Angels in America
HBO Video, $39.98
If you're feeling intimidated by the advance adulation for this miniseries version of Tony Kushner's Pulitzer-winning play (on disc Sept. 14), take this to heart: It's moving television, and you'll be a puddle on the floor by the end of its six hours, but it ain't perfect.
Kushner's meditation on Reagan-era America during the height of the AIDS crisis is a watershed stage piece; what worked beneath a proscenium doesn't always feel organic to the small screen, however. Director Mike Nichols has the technical prowess and fiercely elegant intellect for the enormous task at hand, yet can't always overcome Kushner's far-too-slavish adaptation of his own work. The dense, delirious stage dialogue often goes clunkety-clunk-clunk here; much of it is distractingly arch outside the heightened confines of the theater. The whole conceit of a speechifying angel, while an enthralling theatrical device, comes across on the boob tube like, well, a theatrical device (which rather leaves Emma Thompson, hovering gamely in heavenly garb, stuck in midair). I'd also like to suggest that Justin Kirk, who plays Prior, the recently AIDS-diagnosed dreamer whose visions provide the story's heart, is a shallow actor and much too beautiful to portray a gay everyman.
Everyone else, however, is magnificent: Al Pacino does career-best work as Roy Cohn, the duplicitous D.C. homosexual in denial of his virus; Meryl Streep heads deeper into what are proving to be the most interesting years of her career as a resilient Mormon mother (and she's unrecognizable in her dual appearance as an elderly male rabbi); Jeffrey Wright repeats his stage triumph as Cohn's volatile nurse; Ben Schenkman is appropriately heartbroken and bastardly as Prior's lover Louis; and Mary-Louise Parker is extraordinary in a seemingly unplayable role as the delusional, discursive, pill-popping wife of a closeted young Republican (Patrick Wilson, a name to watch).
Kushner's compassion finally overrides whatever else doesn't perfectly translate. The force of his anger and his humane benevolence to even the fiendish Cohn date not a bit in a political climate that's trying to reposition Reagan as a heroic father figure. Angels insists that everybody is responsible for everybody else, and that we can change the heavens if we'd only demand the same thing.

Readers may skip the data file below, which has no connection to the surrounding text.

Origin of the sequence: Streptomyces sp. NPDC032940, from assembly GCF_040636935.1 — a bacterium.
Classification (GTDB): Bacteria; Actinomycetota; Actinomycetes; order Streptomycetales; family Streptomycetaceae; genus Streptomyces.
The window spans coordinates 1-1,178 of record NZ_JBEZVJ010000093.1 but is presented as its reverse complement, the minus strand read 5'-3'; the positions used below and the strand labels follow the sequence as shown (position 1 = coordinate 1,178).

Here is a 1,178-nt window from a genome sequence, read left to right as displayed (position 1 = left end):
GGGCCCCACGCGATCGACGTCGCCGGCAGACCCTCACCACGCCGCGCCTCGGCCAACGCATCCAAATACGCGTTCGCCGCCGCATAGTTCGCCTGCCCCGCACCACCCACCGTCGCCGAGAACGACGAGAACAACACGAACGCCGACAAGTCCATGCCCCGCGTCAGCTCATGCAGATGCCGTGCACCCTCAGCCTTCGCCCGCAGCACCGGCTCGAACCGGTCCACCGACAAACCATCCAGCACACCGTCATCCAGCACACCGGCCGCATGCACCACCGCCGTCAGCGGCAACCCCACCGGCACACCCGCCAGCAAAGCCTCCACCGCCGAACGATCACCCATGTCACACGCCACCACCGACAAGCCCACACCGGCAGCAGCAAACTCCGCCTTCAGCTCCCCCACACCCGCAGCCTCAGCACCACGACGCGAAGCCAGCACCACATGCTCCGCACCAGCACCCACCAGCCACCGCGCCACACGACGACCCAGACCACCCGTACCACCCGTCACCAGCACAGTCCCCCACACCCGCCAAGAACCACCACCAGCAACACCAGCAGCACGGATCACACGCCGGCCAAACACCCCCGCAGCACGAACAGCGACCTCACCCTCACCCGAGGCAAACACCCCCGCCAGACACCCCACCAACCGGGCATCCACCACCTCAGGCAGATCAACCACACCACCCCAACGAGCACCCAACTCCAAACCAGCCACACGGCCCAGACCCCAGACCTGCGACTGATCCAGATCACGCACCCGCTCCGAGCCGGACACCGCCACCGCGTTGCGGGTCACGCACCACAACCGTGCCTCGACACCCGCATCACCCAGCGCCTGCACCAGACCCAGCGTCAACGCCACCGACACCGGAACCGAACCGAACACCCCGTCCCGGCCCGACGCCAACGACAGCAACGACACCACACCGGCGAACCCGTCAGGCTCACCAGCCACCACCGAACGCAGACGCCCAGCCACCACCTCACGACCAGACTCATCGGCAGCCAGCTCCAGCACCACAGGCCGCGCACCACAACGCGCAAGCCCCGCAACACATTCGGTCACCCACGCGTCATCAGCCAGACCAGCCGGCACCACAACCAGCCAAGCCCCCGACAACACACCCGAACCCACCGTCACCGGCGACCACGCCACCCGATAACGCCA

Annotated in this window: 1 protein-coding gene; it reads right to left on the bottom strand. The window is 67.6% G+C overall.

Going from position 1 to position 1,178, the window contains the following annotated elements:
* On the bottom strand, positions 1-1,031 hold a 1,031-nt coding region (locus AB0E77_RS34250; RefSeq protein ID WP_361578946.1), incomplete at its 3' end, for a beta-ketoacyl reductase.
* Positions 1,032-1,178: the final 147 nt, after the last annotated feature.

Eternal Sunshine of the Spotless Mind
2004 HAS NOT been much of a year for romance movies, one reason this brain-teasing heart trip (on DVD Sept. 28) resonates so deeply—and will likely reach many critics' top-10 lists this December. But Mind is anything but your formulaic rom-com, thanks to the pretzel-chronology script by Charlie Kaufman (Being John Malkovich) and thrift-shop visual style of French director Michel Gondry. Jim Carrey and Kate Winslet meet cute on the beach at Montauk, but they've actually fallen in love before—then forgotten each other thanks to elective brain scrubbing by a low-rent firm called Lacuna. None of this is remotely clear until midway through the picture, and the cast and filmmakers freely admit on the single disc's extras that they were often scrambled themselves during the filming. "We'd get confused," admits Carrey in one of two short featurettes. Sharing the commentary track with Gondry, Kaufman says, "We always wanted it to be a movie that people would see more than once." (Later, he adds that up to four viewings may be necessary to tease out the full story in all its looking-glass complexity.)
One of Mind's great virtues, and truths, as a love story is how flawed and fallible its lovers are. Winslet calls her character "a foul-mouthed lunatic," while Carrey's glum, passive-aggressive loner is miles removed from his usual exuberant, likable clowns. They're totally wrong for each other—hence the brainwashing, hence their prior sorrow—and totally right for each other at the same time. Since at least half the movie takes place inside Carrey's noggin while technicians zap his memories of Winslet, the effect is something like rosy spectacles in reverse: The good recollections get stripped away with the bad. What's left is no Hollywood ideal of romance, but a warts-and-all relationship based as much in uncertainty as desire.
Even if the extras aren't overwhelming, the garrulous, thickly accented Gondry and terse, logical Kaufman make an entertaining team. When the former, trying to explain a camera effect, describes placing a "goose" on the lens, Kaufman gently corrects: "I think you mean 'gauze.'"
Coffee & Cigarettes
Out Sept. 21, Jim Jarmusch's anthology film Coffee & Cigarettes will have you fast-forwarding through its duller episodes. The first three Star Wars movies finally reach DVD, augmented by all sorts of extras glorifying the supposed genius of George Lucas. An even better collection is Criterion's eight-disc, five-title John Cassavetes box set. Also look for the profane, hilarious Hughes brothers' documentary American Pimp. Earlier this month, seven Hitchcock vintage movies including Suspicion were released (plus an additional two-disc special edition of Strangers on a Train).
Also out recently: Denzel Washington's bloodfest Man on Fire; George Lucas' chilly 1971 THX 1138; and Mario Van Peebles' '70s tribute (both admiring and critical) to his underground filmmaker father, Melvin, Baadasssss!